3. Results

Initially, 46 asthmatic patients were included, but only 21 (57.14%) met the study’s criteria. From these 21 patients enrolled initially in the study, all have completed the study’s protocol.

3.1. Effects of SAT on Clinical Characteristics of Asthma Patients

Table 1 describes and compares the clinical characteristics of asthmatic patients before and after the aerobic training program. A significant difference was found in the reduction of the FeNO (; ; ; DM: -15.59; 95% CI 1.58 to 29.59) and in the improvement in the hand grip strength right (DM: 2.94; 95% CI -5.58 to -0.30) and left (DM: 4.79; 95% CI -7.23 to -2.35).

3.2. Effects of SAT on Anti-Inflammatory and Antifibrotic Mediators in Asthma Patients

Concerning the effects of SAT on airway inflammation and on mediators of lung fibrosis in patients with intermittent and mild asthma, it was found that SAT positively modulated airway inflammation and the remodeling biomarkers. After 12 weeks of SAT, there was an increase in the anti-inflammatory cytokines IL-1ra (DM: 8.44; 95% CI -16.82 to -0.06) and IL-10 (DM: 12.22; 95% CI -20.08 to -4.35) and an increase in the levels of antifibrotic biomarkers, relaxin-3 (DM: 335.5; 95% CI -500.4–-170.6) and klotho (DM: 13.24; 95% CI -21.68 to -4.79), which has been measured in the breath condensed. The same pattern of response was identified in plasma, higher levels of anti-inflammatory cytokines IL-1ra (DM: 200.7; 95% CI -363.4 to -37.96), IL-10 (DM: 46.52; 95% CI 59.67 to -33.37), and increased levels of antifibrotic biomarkers relaxin-3 (DM: 2235; 95% CI -3441 to -1029) and klotho (DM: 23.36; 95% CI -36.86 to -9.86) (Figure 1).

3.3. Effects of SAT on Proinflammatory and Profibrotic Mediators in Asthma Patients

SAT reduced the proinflammatory cytokines responsible for the recruitment and maintenance of the chronic inflammatory process in the airways, IL-1β (DM: -29.91; 95% CI 14.33 to 45.48), IL-4 (DM: -151.7; 95% CI 1.569 to 301.8), IL-5 (DM: -162.3, 95% CI 105.7 to 219.0), IL-6 (DM: -169.9; 95% CI 66.44 to 273.4), IL-13 (DM: -1191; 95% CI 643.8 to 1739), and TNF-α (DM: -213.8; 95% CI 134.3 to 293.2) and the profibrotic biomarkers responsible for signaling in the airway remodeling process, VEGF (DM: -1406; 95% CI 604.3 to 2208) and TSLP (DM: -83.47; 95% CI 25.89 to 141.1) (Figure 2).

Similarly in plasma, after intervention with SAT, there was a significant reduction in proinflammatory cytokines IL-1β (DM: -51.99; 95% CI 23.46 to 80.51), IL- 4 (DM: -372.0; 95% CI 118.5 to 625.5), IL-5 (DM: -90.64; 95% CI 52.29 to 129.0), IL-6 (DM: -144.8; 95% CI 36.67 to 252.8), IL-13 (DM: -744.5; 95% CI 82.63 to 1406), and TNF-α (DM: -271.4; 95% CI 156.2 to 386.5) and of the VEGF (DM: -193.2; 95% CI 92.18 to 294.2) and TSLP (DM: -121.3; 95% CI 41.05 to 201.6) profibrotic biomarkers (Figure 3).

3.4. Effects of SAT on Pulmonary and Systemic Inflammatory Response in Asthma Patients

The positive modulation of mediators of inflammation and pulmonary fibrosis biomarkers by SAT was accompanied by a reduction in the infiltration of inflammatory cells in the airways of asthmatic patients. The results demonstrated a reduction in the number of total cells (DM: -31.50; 95% CI 7.13 to 55.86), eosinophils (DM: -7.90; 95% CI 1.69 to 14.12), and macrophages (DM: -9.48; 95% CI 0.55 to 18.40) in induced sputum. No differences in the number of neutrophils (DM: -3.77; 95% CI -1.98 to 9.52) and lymphocytes (DM: -11.32; 95% CI -5.90 to 28.55) were observed. The analysis of inflammatory cells in the blood showed a reduction in the number of lymphocytes (DM: -0.36; 95% CI 0.02 to 0.71) and eosinophils (DM: -0.08; 95% CI 0.004 to 0.174), with no difference in neutrophils (DM: -0.15; 95% CI -0.56 to 0.87), monocytes (DM: -0.07; 95% CI -0.02 to 0.17), and basophils (DM: -0.002; 95% CI -0.006 to 0.012) (Figure 4).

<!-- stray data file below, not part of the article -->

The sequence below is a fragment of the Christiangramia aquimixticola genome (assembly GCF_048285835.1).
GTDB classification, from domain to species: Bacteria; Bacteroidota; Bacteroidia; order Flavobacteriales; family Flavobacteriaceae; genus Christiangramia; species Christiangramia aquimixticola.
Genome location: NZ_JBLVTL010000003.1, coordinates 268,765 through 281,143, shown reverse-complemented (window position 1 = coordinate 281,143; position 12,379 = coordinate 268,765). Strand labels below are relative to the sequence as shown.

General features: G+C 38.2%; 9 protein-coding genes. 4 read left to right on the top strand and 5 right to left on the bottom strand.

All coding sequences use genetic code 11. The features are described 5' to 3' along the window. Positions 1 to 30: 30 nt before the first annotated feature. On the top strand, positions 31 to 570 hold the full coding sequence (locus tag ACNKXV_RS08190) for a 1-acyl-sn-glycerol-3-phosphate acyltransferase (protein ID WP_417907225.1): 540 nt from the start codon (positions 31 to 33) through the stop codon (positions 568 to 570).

3.5. Effects of SAT on Quality of Life, Aerobic Capacity, and Respiratory Muscle Strength in Asthma Patients

Regarding the secondary outcomes, 12 weeks of SAT resulted in improvement of total quality of life (DM: 25.06; 95% CI -42.02 to -8.09), symptoms (DM: 15.72; 95% CI -25.11 to -6.33), emotional function (DM: 4.31; 95% CI -8.0 to -0.61), and environmental stimulation (DM: 2.76; 95% CI -5.45 to -0.07), but not in physical limitations (DM: -1.35; 95% CI -7.94 to 10.64). Twelve weeks of SAT also improved asthma control (DM: -3.42; 95% CI 0.46 to 6.38), aerobic capacity (DM: 142.7; 95% CI -209.5 to -75.94), maximum inspiratory (MIP (DM: -12.40; 95% CI 4.71 to 20.09)), and expiratory (MEP (DM: 18.71; 95% CI -27.54 to -9.870)) pressure (Figure 5).

3.6. Effects of SAT on Lung Function and Lung Mechanics in Asthma Patients

The data on pulmonary function parameters (FVC%, FEV1%, FEV1/FVC%, FEV3, FEV6, MEF25%-75%, and MEF25/75%) revealed no changes, except for PEF% () in patients with intermittent and mild asthma after SAT (Figure 6). Concerning the pulmonary mechanics (Z5Hz%, R5Hz%, R5Hz-R20Hz, RCentral, RPeripheral, X5Hz, and RFres), no effects were observed, except for R20Hz% () in patients with intermittent and mild asthma after SAT. Furthermore, it was not observed any difference in response to bronchodilators in both periods, demonstrating that the patients were well controlled (Figure 7).

4. Discussion

The present study confirmed the hypothesis that moderate-intensity SAT performed 3 times per week reduces chronic airway inflammation beyond to reduce the levels of pulmonary and systemic profibrotic biomarkers, increasing the levels of antifibrotic biomarkers in asthmatic patients in early stages of disease, notably intermittent and mild asthmatics. In addition, the study also confirmed the sensitivity of FeNO in detecting the effectiveness of SAT in decreased pulmonary inflammation. Likewise, SAT promoted a reduction in eosinophil and macrophage accumulation in the airways and a reduction in the blood eosinophils and lymphocytes of asthmatic patients. As secondary findings, the study demonstrated that SAT improved quality of life, asthma symptom control, exercise tolerance with increased aerobic capacity, and maximum respiratory muscle strength. On the other hand, 12 sessions of SAT performed 3 times per week improved PEF% and R20Hz%, while the other parameters of lung function and mechanics remained unchanged in patients with intermittent and mild asthma. Of note, this was the first study investigating the effects of SAT on lung mechanics.